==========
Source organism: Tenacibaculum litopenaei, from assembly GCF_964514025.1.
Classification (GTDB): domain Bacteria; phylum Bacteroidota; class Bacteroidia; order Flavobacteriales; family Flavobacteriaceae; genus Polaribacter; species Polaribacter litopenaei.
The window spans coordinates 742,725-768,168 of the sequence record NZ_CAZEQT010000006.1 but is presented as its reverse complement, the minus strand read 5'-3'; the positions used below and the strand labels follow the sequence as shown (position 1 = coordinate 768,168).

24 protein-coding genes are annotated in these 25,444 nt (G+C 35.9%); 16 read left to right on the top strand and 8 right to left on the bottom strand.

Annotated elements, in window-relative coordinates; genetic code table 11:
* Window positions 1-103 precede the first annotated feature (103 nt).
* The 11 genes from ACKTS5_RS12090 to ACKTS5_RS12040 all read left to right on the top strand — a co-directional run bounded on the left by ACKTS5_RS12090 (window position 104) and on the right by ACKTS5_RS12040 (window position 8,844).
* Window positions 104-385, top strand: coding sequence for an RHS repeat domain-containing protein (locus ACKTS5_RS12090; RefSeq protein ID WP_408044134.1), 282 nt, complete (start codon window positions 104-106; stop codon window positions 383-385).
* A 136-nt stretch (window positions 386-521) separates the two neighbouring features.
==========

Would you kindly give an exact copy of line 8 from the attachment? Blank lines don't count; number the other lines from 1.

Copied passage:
* Window positions 104-385, top strand: coding sequence for an RHS repeat domain-containing protein (locus ACKTS5_RS12090; RefSeq protein ID WP_408044134.1), 282 nt, complete (start codon window positions 104-106; stop codon window positions 383-385).